McCain Calls for Action against Iran

2008 Republican nominee, Sen. John McCain (R-AZ) once again demonstrated his itchy trigger finger today by calling for US action against Iran due to the dubious outcome of their recent presidential election. While appearing on Fox News, McCain said, “It really is a sham that they’ve pulled off, and I hope that we will act.”

Here is the video from Think Progress:

McCain said, “The fact is the reaction of the Iranian people shows their discontent with this regime, but to think they’re gonna shake loose from it anytime soon would be a bit optimistic, but it is really a sham that they pulled off, and I hope that we would act. By the way, Sen. Lieberman has a proposal that we put sanctions on people who sell gasoline to Iran. Maybe we ought to think about passing this legislation.”

Iran has been forced to import gasoline because, although they produce more crude oil than they need, their oil refineries are outdated, and can’t keep up with the surging demand for gasoline that a created by a domestic subsidy that kept the price as low as 12 cents a gallon. When the nation tried to increase gas prices in 2007, violent protests broke out.

When asked about the Obama administration’s reaction, McCain said, “Well, initial reports by, quote, administration officials, are that they say that they’re not going to change their policy of dialogue, et cetera, et cetera. I think they should be condemned, and it’s obvious that this was a rigged election and depriving the people of their democratic rights. We are for human rights all over the world.”

McCain didn’t say this, but during the campaign Obama supported cutting off the foreign gasoline supply to Iran. During the October 7 presidential debate, Obama said, “Iran right now imports gasoline . . . if we can prevent them from importing the gasoline that they need . . . that starts changing their cost-benefit analysis. That starts putting the squeeze on them.”

Iran gets its gasoline from five companies, the Swiss firm Vitol; the Swiss/Dutch firm Trafigura; the French firm Total; British Petroleum; and one Indian company, Reliance Industries. This question here is one of timing. Is a domestic election the proper circumstance for the US to use to put the ban in place? Should the US be interfering in an Iranian domestic issue?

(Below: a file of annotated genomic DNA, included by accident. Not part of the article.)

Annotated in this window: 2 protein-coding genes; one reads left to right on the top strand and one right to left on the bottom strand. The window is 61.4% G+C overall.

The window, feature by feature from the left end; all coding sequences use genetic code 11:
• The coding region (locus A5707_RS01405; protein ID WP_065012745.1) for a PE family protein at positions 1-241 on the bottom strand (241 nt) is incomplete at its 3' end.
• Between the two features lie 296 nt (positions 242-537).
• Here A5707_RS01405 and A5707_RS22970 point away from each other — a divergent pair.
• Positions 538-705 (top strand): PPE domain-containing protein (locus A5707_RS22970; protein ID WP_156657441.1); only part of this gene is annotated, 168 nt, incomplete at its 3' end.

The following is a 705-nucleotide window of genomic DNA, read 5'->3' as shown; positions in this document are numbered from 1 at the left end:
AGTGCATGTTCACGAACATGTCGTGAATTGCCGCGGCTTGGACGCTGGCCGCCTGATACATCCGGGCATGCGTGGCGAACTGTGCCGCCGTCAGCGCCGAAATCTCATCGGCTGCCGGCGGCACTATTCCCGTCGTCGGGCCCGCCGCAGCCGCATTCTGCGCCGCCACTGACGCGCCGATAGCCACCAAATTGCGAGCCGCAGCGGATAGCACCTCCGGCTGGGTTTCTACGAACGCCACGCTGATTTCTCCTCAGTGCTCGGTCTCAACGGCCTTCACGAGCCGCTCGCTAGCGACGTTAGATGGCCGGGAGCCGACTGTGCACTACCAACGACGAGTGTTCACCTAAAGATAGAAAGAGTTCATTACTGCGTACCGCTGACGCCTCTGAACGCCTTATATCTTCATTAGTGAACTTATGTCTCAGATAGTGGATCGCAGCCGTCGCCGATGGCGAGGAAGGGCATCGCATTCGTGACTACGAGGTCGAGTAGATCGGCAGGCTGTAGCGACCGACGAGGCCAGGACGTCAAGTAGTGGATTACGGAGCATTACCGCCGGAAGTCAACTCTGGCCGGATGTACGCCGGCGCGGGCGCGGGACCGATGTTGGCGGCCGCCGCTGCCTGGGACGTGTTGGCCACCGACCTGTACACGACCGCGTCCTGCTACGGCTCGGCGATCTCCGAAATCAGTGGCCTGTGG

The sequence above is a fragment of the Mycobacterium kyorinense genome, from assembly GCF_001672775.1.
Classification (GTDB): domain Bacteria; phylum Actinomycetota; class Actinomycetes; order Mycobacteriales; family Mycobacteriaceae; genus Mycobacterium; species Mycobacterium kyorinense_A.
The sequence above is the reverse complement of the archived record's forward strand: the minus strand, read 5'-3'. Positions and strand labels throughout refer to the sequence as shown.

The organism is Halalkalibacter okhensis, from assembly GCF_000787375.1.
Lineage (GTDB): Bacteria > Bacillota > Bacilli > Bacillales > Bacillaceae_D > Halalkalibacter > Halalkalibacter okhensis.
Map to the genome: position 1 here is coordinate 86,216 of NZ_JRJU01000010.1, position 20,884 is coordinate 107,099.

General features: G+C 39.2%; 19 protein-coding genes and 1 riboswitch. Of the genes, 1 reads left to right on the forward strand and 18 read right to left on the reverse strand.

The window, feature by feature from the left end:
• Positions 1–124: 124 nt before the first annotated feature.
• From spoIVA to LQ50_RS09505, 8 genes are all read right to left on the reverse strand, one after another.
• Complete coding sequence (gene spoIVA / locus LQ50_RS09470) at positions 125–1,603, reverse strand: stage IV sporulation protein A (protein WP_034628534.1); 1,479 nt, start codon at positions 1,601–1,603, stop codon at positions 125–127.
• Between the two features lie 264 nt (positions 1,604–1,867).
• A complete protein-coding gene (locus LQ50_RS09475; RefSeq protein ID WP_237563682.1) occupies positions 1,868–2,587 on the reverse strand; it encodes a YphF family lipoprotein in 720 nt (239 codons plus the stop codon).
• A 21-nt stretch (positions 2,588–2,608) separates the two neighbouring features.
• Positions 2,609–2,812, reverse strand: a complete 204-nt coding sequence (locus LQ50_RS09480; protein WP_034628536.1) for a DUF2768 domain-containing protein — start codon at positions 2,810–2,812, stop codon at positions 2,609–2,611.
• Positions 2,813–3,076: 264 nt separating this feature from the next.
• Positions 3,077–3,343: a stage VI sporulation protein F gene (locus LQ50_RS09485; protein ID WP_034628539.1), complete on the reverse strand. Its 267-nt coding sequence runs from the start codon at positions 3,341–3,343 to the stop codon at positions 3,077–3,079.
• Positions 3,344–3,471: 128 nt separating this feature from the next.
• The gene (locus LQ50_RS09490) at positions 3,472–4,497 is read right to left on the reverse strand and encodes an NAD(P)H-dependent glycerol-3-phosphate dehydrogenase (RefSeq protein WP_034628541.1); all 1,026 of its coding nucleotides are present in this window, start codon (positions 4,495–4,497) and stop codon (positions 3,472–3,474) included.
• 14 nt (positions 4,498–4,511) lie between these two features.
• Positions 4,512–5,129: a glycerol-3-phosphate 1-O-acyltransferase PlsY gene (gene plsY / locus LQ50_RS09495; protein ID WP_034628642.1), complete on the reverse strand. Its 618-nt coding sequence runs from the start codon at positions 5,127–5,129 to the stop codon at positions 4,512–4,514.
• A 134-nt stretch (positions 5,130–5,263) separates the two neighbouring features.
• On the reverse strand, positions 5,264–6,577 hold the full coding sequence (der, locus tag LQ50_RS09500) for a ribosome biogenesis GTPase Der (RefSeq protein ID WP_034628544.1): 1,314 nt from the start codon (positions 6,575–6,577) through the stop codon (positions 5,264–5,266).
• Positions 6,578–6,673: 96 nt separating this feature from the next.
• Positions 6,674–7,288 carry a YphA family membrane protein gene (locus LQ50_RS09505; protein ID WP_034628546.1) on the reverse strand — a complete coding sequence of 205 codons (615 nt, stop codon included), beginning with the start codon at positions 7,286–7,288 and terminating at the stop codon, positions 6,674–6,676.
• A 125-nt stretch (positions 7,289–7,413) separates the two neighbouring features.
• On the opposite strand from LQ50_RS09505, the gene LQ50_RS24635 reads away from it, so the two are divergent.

The gasoline importation ban is a powerful tool that I think should be used as a deterrent to Iranian development of nuclear weapons. To impose the ban now, would take it away the possibility of its use as a potential stick later. Most importantly, imposing the ban would lend the appearance of American meddling in the domestic affairs in Iran. This is exactly what the regime wants.

What if other nations had imposed sanctions because of the infamous 2000 US presidential election? McCain is pushing for the ban now to encourage regime change, but as N. Korea has demonstrated time and time again, these types of sanctions tend to consolidate power around the regime and harm the people the most. Imposing the importation ban now, would likely backfire by making regime stronger.

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20 Replies to “McCain Calls for Action against Iran”

  1. It doesn’t matter what Obama said during the campaign, several times already he has shifted his positions post-election. The point is that Obama is doing nothing, when it is clear that there was some sort of vote fraud perpetrated (e.g. you can’t hand-count 40 million had-written ballots in less than 3 hours). McCain already has done what the president should have done, and that is to recognize the problems in that election, say so publicly, and vigorously condemn the tactics that are being used in Iran. Instead, Obama says he is concerned and disturbed. The public can be disturbed, the president should be standing up for what is right. That type of watered-down response is usually reserved for when a leader is unwilling to condemn an ally, for fear of harming a good relationship – that’s not what we have with the Iranian regime.

    The gasoline embargo, although not a new topic, was recently brought up by Lieberman, which is what McCain quoted, so don’t go making this about an attack on Obama, the election is over and McCain knows that. If anything, it seems like he is trying to help spur and encourage the administration to some kind of action, which they are clearly afraid or downright unwilling to take.

    Obama is supposed to be this great orator, leader of the free world, and all we have heard is ums and ahs as he stumbles not to say anything bad about the Iranian regime. Meanwhile, the people of Iran are desperately trying to get support from outside, displaying signs in English such as “Where is my vote?”

    Regarding the 2000 election, you are way off base. We had a process, imperfect or no, which was in place, transparent, and a balance of power between branches of govt as well as parties to insure a minimum of fraud. There were no arrests made of peacful protesters. People were not shot in the streets. Internet connections were not shut down, people trying to communicate with the outside worls were not being hunted down like animals, universities were not under siege by Hezbollah goons. How dare you make that kind of comparison, as if this is just a corruption of a previously well-established legitimate electoral system?